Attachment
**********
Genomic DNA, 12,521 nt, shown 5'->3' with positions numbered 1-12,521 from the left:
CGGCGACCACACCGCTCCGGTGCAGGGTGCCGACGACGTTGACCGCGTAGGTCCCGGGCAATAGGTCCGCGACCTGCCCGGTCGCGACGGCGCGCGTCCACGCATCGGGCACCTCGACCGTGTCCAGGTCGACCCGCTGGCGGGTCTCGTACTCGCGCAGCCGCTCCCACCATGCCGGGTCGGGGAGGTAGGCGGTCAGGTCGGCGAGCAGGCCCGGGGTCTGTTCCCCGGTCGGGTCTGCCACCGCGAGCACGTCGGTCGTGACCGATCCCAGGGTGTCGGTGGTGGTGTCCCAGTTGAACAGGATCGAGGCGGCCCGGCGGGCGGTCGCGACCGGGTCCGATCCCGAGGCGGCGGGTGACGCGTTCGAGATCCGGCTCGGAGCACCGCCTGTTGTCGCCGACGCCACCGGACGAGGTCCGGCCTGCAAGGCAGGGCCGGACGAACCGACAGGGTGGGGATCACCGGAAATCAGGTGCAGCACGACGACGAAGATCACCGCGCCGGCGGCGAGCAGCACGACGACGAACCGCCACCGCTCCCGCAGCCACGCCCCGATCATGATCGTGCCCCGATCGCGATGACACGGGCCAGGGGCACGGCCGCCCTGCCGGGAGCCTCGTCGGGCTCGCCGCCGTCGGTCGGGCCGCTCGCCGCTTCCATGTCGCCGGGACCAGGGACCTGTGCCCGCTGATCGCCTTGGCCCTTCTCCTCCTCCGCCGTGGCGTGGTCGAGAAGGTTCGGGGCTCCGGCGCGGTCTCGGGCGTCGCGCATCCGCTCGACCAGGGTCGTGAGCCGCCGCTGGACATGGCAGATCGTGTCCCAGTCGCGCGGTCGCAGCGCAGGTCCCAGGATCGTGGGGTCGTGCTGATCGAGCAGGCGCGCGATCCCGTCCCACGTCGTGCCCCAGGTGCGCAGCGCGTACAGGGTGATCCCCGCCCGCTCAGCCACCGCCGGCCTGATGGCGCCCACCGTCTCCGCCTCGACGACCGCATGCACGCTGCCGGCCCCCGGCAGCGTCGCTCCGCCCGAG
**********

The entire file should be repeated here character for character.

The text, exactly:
Genomic DNA, 12,521 nt, shown 5'->3' with positions numbered 1-12,521 from the left:
CGGCGACCACACCGCTCCGGTGCAGGGTGCCGACGACGTTGACCGCGTAGGTCCCGGGCAATAGGTCCGCGACCTGCCCGGTCGCGACGGCGCGCGTCCACGCATCGGGCACCTCGACCGTGTCCAGGTCGACCCGCTGGCGGGTCTCGTACTCGCGCAGCCGCTCCCACCATGCCGGGTCGGGGAGGTAGGCGGTCAGGTCGGCGAGCAGGCCCGGGGTCTGTTCCCCGGTCGGGTCTGCCACCGCGAGCACGTCGGTCGTGACCGATCCCAGGGTGTCGGTGGTGGTGTCCCAGTTGAACAGGATCGAGGCGGCCCGGCGGGCGGTCGCGACCGGGTCCGATCCCGAGGCGGCGGGTGACGCGTTCGAGATCCGGCTCGGAGCACCGCCTGTTGTCGCCGACGCCACCGGACGAGGTCCGGCCTGCAAGGCAGGGCCGGACGAACCGACAGGGTGGGGATCACCGGAAATCAGGTGCAGCACGACGACGAAGATCACCGCGCCGGCGGCGAGCAGCACGACGACGAACCGCCACCGCTCCCGCAGCCACGCCCCGATCATGATCGTGCCCCGATCGCGATGACACGGGCCAGGGGCACGGCCGCCCTGCCGGGAGCCTCGTCGGGCTCGCCGCCGTCGGTCGGGCCGCTCGCCGCTTCCATGTCGCCGGGACCAGGGACCTGTGCCCGCTGATCGCCTTGGCCCTTCTCCTCCTCCGCCGTGGCGTGGTCGAGAAGGTTCGGGGCTCCGGCGCGGTCTCGGGCGTCGCGCATCCGCTCGACCAGGGTCGTGAGCCGCCGCTGGACATGGCAGATCGTGTCCCAGTCGCGCGGTCGCAGCGCAGGTCCCAGGATCGTGGGGTCGTGCTGATCGAGCAGGCGCGCGATCCCGTCCCACGTCGTGCCCCAGGTGCGCAGCGCGTACAGGGTGATCCCCGCCCGCTCAGCCACCGCCGGCCTGATGGCGCCCACCGTCTCCGCCTCGACGACCGCATGCACGCTGCCGGCCCCCGGCAGCGTCGCTCCGCCCGAG